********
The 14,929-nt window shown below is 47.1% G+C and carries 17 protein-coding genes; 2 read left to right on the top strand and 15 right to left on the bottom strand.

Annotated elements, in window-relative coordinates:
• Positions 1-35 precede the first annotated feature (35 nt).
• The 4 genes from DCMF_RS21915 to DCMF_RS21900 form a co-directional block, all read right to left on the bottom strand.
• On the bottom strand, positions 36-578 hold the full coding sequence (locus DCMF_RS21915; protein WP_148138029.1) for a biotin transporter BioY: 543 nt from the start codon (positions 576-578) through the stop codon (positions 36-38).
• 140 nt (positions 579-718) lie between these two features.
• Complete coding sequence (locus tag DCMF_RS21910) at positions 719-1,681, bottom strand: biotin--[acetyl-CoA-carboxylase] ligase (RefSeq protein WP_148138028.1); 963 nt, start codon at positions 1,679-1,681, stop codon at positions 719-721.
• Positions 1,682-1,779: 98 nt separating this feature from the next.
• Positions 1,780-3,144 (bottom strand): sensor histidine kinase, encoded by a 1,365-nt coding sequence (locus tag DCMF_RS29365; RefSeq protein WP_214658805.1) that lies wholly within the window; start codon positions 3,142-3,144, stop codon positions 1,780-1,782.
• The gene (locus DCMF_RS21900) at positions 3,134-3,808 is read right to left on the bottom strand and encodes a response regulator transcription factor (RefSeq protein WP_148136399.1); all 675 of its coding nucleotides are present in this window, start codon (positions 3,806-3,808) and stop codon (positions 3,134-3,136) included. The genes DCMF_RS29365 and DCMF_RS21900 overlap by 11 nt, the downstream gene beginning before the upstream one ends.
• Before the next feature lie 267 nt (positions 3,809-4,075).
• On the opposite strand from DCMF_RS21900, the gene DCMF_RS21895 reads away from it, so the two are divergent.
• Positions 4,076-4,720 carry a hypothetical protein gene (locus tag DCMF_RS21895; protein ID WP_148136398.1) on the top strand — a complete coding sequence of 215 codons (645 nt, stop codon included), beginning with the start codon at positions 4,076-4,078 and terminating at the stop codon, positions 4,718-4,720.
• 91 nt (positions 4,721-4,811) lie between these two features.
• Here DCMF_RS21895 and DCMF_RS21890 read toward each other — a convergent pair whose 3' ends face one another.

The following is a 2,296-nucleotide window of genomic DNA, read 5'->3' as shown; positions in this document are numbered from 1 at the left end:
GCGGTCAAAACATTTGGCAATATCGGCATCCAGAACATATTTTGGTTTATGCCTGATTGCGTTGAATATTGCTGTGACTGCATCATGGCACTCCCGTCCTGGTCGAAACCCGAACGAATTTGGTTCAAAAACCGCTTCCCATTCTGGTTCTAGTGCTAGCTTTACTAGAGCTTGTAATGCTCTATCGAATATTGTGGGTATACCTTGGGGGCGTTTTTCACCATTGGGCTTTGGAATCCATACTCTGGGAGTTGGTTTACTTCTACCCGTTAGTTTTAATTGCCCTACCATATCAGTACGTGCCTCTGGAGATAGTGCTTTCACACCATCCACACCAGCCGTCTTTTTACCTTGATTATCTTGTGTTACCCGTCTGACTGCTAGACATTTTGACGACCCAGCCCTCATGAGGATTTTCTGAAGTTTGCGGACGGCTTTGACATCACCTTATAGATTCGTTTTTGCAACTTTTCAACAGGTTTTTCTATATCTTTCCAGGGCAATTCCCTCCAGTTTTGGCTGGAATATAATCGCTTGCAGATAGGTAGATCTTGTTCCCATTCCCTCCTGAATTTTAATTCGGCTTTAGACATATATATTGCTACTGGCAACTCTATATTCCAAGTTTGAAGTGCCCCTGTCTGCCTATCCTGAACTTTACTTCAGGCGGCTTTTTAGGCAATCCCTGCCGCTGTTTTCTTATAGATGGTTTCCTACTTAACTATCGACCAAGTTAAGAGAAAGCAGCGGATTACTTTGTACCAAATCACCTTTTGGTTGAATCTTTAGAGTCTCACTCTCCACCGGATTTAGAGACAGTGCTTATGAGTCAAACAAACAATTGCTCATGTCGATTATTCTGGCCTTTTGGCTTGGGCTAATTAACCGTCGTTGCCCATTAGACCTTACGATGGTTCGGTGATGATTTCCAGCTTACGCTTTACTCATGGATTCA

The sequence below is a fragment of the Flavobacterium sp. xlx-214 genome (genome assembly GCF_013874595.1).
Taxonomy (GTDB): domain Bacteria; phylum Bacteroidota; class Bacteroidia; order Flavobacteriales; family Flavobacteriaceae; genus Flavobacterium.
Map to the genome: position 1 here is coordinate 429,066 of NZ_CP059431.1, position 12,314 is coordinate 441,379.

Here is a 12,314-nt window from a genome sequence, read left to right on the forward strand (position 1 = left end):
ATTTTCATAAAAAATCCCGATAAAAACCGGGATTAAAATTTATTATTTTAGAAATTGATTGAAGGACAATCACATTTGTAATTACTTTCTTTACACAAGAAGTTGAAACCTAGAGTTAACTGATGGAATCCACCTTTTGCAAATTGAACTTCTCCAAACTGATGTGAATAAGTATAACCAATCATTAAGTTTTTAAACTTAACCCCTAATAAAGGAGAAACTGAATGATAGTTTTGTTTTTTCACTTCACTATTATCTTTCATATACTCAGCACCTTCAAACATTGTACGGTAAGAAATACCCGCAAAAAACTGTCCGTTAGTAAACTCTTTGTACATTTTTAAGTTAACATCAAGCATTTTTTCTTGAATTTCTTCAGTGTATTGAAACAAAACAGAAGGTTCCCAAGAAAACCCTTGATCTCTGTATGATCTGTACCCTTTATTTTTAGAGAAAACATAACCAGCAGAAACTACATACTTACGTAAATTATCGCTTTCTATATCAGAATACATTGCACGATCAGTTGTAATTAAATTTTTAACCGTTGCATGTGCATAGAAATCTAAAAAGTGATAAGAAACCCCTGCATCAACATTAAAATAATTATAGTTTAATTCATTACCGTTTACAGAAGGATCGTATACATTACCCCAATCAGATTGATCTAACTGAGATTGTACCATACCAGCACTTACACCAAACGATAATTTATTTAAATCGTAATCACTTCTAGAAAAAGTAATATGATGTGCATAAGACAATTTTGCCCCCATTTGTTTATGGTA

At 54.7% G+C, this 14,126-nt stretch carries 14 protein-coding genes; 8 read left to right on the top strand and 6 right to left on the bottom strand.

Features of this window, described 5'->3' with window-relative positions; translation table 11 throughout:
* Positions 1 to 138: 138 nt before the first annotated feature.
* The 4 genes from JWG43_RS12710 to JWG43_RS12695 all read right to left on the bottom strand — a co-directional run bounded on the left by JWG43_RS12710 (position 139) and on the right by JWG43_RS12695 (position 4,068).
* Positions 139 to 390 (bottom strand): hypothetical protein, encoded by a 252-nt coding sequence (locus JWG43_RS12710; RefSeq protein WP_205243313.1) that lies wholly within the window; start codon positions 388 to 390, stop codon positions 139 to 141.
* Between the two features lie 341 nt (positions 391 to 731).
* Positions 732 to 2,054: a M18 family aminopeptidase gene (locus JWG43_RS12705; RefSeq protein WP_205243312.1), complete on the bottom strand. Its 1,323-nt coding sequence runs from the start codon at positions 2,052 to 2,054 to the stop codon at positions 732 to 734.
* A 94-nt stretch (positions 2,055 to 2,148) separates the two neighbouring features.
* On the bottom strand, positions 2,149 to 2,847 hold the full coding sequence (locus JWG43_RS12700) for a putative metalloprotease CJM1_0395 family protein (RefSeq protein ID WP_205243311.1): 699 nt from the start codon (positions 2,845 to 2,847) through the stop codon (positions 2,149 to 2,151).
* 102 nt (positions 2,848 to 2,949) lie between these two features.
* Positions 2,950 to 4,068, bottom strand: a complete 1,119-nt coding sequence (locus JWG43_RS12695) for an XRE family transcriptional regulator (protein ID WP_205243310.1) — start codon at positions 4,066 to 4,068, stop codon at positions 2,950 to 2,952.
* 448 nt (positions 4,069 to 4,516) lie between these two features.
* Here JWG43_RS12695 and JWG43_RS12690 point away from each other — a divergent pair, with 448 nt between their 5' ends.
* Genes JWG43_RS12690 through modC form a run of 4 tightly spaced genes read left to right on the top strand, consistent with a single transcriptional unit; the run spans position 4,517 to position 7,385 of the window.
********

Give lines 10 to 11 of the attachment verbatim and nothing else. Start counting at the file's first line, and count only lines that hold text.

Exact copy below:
• The gene (locus DCMF_RS21900) at positions 3,134-3,808 is read right to left on the bottom strand and encodes a response regulator transcription factor (RefSeq protein WP_148136399.1); all 675 of its coding nucleotides are present in this window, start codon (positions 3,806-3,808) and stop codon (positions 3,134-3,136) included. The genes DCMF_RS29365 and DCMF_RS21900 overlap by 11 nt, the downstream gene beginning before the upstream one ends.
• Before the next feature lie 267 nt (positions 3,809-4,075).